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Museum Musings: Revisit the Whistler Mountain of 50 years ago

'Those who head up Whistler Mountain this winter will find that a lot has changed over the past 50 seasons, from opening new facilities to merging with Blackcomb Mountain to adapting to changing weather conditions'
Skiers in line to take the gondola up Whistler Mountain in the early 1970s.

It’s not unusual, as we approach the reopening of the lifts each November, to hear conversations about the coming winter: what to expect, what is new, and what is different. In its fall 1973 issue, Garibaldi’s Whistler News (GWN), the publication put out by Garibaldi Lifts Ltd., tried to anticipate such questions and provide some answers. So, what could skiers (it would be another 16 years before snowboarders were welcomed on Whistler) expect of Whistler Mountain 50 years ago?

GWN began with the announcement that all lift rates would remain the same as the previous season. This meant an adult skier could expect to pay $155 for an annual pass (just over $1,000 when adjusted for inflation), while day rates ranged from $5 half days to $7 weekend days. Annual passes could be purchased by cheque if accompanied by two passport-sized photographs or in person at the ticket office, where photographs for passes were taken free of charge. With this pass, skiers could access over 20 runs and eight lifts.

Skiers familiar with the terrain on Whistler Mountain would notice changes to some of the runs after a major summer works program. On Upper and Lower Franz’s, $10,000 had been spent widening a more-than-two-kilometre stretch from 15 to 45 metres wide. Blasting on the Downhill run had completed the leveling and grooming of certain pitches. Around the Green Chair, the lift line had been widened in anticipation of installing another parallel lift for the 1974/75 season. The lift company had also enlarged and upgraded the kitchen facilities at the Roundhouse, as well as installing a concrete floor.

For skiers new to the Whistler Mountain area, GWN provided a guide on “How to Handle a Big Mountain.” According to the guide, “Whistler is a huge, friendly, thoroughly enjoyable ski mountain, but for some skiers, seeing it for the first time, it’s overpowering,” and so they provided “hints” and tips to make it more approachable.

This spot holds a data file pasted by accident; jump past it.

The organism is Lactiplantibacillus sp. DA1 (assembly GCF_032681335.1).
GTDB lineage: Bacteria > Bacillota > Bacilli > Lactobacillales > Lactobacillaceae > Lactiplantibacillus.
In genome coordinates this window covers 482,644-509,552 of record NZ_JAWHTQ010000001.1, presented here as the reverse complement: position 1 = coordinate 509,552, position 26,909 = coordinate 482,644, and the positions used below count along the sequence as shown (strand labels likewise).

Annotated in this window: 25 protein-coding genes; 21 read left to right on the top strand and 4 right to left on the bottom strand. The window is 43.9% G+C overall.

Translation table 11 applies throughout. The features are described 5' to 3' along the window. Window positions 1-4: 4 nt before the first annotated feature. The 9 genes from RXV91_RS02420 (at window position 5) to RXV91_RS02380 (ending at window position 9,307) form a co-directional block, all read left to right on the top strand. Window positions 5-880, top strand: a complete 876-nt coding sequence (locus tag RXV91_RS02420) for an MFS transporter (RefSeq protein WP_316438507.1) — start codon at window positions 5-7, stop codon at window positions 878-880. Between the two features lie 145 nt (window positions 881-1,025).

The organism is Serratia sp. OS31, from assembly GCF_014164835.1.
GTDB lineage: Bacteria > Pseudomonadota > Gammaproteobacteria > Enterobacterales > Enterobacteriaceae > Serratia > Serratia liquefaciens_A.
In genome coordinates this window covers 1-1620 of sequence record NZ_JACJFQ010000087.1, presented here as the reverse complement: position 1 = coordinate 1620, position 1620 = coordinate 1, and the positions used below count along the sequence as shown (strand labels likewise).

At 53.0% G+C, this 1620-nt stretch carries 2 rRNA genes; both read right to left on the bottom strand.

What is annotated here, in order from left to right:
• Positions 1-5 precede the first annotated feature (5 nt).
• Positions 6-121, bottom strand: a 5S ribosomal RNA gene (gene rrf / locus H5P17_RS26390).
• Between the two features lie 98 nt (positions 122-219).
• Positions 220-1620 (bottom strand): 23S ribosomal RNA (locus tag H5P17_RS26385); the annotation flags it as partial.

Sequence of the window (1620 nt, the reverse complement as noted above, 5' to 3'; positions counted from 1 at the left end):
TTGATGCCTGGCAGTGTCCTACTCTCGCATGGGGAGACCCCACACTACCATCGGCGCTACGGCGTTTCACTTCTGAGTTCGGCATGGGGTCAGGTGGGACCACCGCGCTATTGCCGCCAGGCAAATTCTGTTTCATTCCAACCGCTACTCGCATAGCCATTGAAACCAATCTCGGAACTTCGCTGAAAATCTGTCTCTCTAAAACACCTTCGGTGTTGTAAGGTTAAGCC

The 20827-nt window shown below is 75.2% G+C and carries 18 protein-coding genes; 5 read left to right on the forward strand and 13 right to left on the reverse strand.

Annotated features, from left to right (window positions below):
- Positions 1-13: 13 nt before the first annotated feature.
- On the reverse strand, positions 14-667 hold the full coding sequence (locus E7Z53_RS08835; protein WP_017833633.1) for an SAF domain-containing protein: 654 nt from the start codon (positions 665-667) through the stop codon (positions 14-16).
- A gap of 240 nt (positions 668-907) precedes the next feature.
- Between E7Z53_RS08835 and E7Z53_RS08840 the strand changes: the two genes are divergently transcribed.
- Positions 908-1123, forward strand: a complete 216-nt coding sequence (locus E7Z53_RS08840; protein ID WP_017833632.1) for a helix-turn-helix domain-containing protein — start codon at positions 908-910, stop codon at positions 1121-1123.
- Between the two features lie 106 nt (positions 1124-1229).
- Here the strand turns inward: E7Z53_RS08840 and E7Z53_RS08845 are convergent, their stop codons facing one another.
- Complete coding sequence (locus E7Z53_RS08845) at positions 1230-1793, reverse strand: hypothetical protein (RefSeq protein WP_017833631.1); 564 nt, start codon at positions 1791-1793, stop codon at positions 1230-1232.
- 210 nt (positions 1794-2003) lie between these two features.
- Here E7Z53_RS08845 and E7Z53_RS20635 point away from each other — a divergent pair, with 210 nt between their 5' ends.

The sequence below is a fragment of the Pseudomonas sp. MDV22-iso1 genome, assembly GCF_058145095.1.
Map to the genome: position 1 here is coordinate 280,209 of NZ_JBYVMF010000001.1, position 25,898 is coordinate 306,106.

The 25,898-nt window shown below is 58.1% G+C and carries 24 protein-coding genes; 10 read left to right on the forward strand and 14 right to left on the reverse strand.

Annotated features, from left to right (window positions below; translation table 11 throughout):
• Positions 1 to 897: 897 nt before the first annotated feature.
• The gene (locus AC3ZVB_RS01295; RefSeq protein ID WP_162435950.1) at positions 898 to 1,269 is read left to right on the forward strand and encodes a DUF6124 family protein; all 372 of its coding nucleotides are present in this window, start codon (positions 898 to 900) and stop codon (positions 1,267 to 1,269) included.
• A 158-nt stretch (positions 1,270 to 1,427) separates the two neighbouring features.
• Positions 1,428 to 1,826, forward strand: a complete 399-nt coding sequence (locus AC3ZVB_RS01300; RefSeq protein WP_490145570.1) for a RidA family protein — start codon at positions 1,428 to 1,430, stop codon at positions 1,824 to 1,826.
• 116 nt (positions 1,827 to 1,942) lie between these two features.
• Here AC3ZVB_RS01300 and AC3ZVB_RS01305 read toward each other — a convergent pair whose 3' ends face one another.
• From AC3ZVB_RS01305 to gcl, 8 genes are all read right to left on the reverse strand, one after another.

According to GWN, the first thing to do was to check the weather conditions on the weatherboard located next to the ticket office. Then, it was recommended that skiers familiarize themselves with the international trail marking signs used to indicate the difficulty level of a run (the same green circle, blue square and black diamond that you’ll see today), before heading up the Gondola or Olive Chair to the Red or Orange chairs. GWN suggested Whiskey Jack, Ego Bowl, Pony Trail, and Olympic Run as the first runs to try out, though those who headed down Olympic Run needed to check the bus schedules at the Information Booth to ensure they got a ride back to the lifts.

The guide also provided tips on where to eat lunch (the Roundhouse or L’Apres, both owned by the lift company), where to find information on the mountain, and which runs to take at the end of the day. One piece of advice they included, which is often repeated today, was to “bear in mind that most ski accidents happen late in the day—so don’t take that last extra run when you’re tired.” While GWN didn’t instruct skiers to expect long lineups, bad traffic, or less than optimal conditions (not surprising in a publication intended to promote the ski area), experienced skiers would have known that those were possibilities.

Those who head up Whistler Mountain this winter will find that a lot has changed over the past 50 seasons, from opening new facilities to merging with Blackcomb Mountain to adapting to changing weather conditions. 

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